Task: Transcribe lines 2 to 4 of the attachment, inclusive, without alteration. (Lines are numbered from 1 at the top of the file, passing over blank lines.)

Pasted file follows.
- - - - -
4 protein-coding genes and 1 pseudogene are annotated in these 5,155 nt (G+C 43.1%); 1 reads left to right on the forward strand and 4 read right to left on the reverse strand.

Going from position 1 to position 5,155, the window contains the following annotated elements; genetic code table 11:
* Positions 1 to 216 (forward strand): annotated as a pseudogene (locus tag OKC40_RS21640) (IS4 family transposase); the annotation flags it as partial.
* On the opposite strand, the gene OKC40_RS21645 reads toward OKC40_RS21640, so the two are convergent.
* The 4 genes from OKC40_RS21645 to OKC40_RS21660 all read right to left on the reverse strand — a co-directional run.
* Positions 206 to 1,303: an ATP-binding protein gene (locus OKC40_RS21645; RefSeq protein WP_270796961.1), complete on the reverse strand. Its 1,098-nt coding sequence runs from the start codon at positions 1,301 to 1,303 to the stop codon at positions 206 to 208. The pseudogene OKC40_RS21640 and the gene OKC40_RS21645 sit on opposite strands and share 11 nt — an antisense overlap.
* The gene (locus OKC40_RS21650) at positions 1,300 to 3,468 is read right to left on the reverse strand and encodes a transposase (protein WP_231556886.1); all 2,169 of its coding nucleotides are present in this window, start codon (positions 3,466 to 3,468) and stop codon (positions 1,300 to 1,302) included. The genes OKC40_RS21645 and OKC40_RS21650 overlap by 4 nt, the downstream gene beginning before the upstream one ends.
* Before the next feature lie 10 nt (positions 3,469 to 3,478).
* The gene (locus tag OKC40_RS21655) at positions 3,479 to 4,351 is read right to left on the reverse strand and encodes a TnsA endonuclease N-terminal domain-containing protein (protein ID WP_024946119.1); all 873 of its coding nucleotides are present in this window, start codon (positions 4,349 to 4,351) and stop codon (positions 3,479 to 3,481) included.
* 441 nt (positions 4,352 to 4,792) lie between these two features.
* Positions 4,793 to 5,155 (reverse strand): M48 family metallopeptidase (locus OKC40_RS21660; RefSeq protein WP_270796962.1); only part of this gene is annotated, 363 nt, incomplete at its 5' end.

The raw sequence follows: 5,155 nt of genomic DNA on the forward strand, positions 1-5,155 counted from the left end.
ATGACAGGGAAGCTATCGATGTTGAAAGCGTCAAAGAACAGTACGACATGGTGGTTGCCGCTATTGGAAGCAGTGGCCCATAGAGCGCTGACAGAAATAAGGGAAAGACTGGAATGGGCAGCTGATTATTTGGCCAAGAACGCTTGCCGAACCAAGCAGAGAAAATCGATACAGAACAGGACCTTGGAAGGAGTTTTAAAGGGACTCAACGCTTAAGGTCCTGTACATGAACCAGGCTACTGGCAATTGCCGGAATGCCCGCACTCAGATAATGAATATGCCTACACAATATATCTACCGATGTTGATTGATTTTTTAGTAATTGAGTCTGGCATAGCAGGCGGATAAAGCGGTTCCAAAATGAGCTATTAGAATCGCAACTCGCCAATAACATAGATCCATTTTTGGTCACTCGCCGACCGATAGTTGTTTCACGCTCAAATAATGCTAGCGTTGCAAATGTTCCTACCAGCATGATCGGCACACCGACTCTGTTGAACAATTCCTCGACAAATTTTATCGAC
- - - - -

Going from position 1 to position 5,155, the window contains the following annotated elements; genetic code table 11:
* Positions 1 to 216 (forward strand): annotated as a pseudogene (locus tag OKC40_RS21640) (IS4 family transposase); the annotation flags it as partial.
* On the opposite strand, the gene OKC40_RS21645 reads toward OKC40_RS21640, so the two are convergent.